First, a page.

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A BRIEF REVIEW OF HISTORICAL FACTORS AND ADMINISTRATIVE
ACTS AFFECTING THE PROGRESS OF FOREST CONSERVANCY, 1871-1900.
EFORE considering the progress made in the conservation of the forests in the different provinces of India during the last three decades of the
nineteenth century it will be necessary to glance at certain occurrences and administrative measures which were given effect to during the period now to be reviewed ; for both were not without their influence on the development of the administration of the forests and the progress of a forest policy for the country as a whole.
It has been already mentioned that Lord Mayo was appointed Governor-General in January, 1869. During his short tenure of office he set himself the task of adjusting the finances of India so that the expenditure in normal years should be within the income. The attempt itself is one well worth remembering to the credit of this gifted but ill-fated Viceroy. For long years Indian finance had remained in a state of chaos due, firstly, to the heavy military expenditure entailed throughout a period of almost one hundred years,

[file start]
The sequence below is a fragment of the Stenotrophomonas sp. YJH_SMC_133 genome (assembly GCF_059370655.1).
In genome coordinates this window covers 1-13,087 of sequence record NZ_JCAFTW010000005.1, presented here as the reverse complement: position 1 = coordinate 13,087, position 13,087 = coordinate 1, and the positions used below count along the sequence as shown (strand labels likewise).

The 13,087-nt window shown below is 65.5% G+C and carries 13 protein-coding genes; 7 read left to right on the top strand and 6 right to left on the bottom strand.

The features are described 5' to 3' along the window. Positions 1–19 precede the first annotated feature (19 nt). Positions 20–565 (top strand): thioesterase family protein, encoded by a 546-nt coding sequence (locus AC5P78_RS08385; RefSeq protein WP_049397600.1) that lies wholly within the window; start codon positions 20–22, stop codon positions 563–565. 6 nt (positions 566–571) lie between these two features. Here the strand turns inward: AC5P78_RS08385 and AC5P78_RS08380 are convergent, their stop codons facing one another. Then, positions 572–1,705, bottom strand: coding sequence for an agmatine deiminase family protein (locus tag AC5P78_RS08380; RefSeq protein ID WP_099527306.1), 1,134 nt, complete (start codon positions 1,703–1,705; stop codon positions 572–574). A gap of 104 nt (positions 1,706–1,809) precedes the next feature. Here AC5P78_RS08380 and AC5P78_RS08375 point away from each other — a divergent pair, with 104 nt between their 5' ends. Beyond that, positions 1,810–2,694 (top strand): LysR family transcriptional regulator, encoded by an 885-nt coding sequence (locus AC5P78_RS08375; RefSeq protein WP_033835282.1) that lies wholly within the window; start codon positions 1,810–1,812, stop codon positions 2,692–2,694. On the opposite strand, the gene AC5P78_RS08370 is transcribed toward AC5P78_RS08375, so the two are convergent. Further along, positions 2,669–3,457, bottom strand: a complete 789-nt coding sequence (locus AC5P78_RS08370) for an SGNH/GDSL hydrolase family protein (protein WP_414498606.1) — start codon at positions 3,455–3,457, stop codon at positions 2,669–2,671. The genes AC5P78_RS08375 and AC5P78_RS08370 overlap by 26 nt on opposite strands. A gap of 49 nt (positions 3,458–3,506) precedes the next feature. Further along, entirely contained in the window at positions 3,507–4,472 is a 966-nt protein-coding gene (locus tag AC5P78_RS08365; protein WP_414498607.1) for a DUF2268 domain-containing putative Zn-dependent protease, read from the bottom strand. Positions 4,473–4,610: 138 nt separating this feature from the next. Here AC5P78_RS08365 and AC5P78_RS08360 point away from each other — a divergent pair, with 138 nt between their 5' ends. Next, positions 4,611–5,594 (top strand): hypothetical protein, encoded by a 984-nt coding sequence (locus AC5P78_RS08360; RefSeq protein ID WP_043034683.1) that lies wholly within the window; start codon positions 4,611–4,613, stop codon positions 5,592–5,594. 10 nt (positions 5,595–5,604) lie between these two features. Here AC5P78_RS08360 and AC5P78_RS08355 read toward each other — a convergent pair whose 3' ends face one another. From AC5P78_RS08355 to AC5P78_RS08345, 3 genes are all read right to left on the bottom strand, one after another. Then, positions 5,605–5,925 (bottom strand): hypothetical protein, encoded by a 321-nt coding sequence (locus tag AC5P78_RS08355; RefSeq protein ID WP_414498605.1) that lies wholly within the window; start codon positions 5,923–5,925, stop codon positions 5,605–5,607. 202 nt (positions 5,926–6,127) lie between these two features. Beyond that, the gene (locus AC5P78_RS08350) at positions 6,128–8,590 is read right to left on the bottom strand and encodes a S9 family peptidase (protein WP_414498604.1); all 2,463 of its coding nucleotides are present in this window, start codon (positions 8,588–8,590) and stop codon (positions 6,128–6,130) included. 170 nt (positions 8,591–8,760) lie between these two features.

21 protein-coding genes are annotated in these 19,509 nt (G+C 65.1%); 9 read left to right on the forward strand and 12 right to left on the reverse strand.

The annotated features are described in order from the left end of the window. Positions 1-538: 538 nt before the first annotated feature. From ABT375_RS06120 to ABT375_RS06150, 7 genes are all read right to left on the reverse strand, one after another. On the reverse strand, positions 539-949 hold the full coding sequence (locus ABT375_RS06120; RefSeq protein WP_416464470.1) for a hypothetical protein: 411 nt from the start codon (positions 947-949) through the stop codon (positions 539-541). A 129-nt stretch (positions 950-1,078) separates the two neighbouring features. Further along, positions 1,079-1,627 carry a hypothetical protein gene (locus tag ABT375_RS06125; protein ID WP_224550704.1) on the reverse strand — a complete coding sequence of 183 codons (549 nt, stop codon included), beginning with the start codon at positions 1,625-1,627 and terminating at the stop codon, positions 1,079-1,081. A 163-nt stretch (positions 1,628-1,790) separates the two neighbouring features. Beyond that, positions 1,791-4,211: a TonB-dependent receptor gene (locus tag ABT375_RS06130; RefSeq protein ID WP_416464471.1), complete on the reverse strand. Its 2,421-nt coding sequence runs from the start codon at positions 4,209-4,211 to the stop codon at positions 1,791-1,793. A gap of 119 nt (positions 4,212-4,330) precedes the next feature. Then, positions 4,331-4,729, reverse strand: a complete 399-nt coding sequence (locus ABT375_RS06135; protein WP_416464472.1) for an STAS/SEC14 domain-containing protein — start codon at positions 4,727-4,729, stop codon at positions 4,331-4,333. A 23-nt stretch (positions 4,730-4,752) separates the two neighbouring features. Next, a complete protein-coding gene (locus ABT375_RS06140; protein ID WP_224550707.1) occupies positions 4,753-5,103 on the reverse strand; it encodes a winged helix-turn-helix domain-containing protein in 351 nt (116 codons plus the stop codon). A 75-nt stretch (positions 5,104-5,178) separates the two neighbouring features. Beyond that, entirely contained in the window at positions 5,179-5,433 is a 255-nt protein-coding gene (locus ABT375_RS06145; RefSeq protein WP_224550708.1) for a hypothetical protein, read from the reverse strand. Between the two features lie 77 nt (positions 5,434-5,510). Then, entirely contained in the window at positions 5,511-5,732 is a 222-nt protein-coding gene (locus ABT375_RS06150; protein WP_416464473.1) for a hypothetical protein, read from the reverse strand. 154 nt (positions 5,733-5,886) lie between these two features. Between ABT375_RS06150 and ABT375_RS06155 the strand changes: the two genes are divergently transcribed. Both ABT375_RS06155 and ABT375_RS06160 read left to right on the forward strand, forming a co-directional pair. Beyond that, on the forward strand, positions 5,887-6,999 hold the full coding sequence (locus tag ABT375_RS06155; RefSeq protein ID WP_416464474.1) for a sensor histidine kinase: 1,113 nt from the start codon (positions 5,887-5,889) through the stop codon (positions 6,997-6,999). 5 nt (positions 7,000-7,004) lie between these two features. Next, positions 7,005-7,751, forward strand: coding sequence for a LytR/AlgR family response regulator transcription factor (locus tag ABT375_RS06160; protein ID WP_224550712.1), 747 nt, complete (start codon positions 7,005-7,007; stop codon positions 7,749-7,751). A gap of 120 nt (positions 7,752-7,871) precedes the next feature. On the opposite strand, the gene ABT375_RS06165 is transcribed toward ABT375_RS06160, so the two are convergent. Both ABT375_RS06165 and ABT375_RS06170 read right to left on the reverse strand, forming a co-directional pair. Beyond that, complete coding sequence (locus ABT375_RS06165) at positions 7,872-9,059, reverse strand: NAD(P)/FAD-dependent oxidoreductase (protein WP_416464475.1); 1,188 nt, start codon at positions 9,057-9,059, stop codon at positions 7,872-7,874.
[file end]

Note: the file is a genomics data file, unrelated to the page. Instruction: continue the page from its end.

and, secondly, to the inefficient method of accounting of the East India Company. By imposing extra additional taxes and enforcing rigid economy Lord Mayo succeeded in his purpose. He reorganised the Public Works Department and paid the closest attention to the working of every Department in order to secure efficiency without waste. He also introduced the system of State Railways, and this to some extent had an important bearing on the work of the Forest Department during the early part of the period here dealt with.
Lord Mayo's method of financial reform was based on decentralisation. He introduced a measure of decentralisation which made every Provincial Government responsible for its own finances within certain defined limits. Previously, the Local Governments had engaged in a scramble for grants from the Supreme Government. The Provincial Administrations had had therefore no interest in ecomony, whilst the Government of India was unable to make accurate estimates of revenue and expenditure or to exercise effective control over Imperial finance. Although the mere introduction of the new scheme did not at once bring order into Indian financial administration it was practically the foundation-stone upon which the subsequent success was ultimately built up. Had Lord Mayo been spared to India for the normal eight years which Governor-Generals spent in the country at this period he would have achieved much. After three short years' work he was struck down by a convict during a visit of inspection to the convict settlement at the Andaman Islands, and a life and work of great promise was there brought to a tragic close.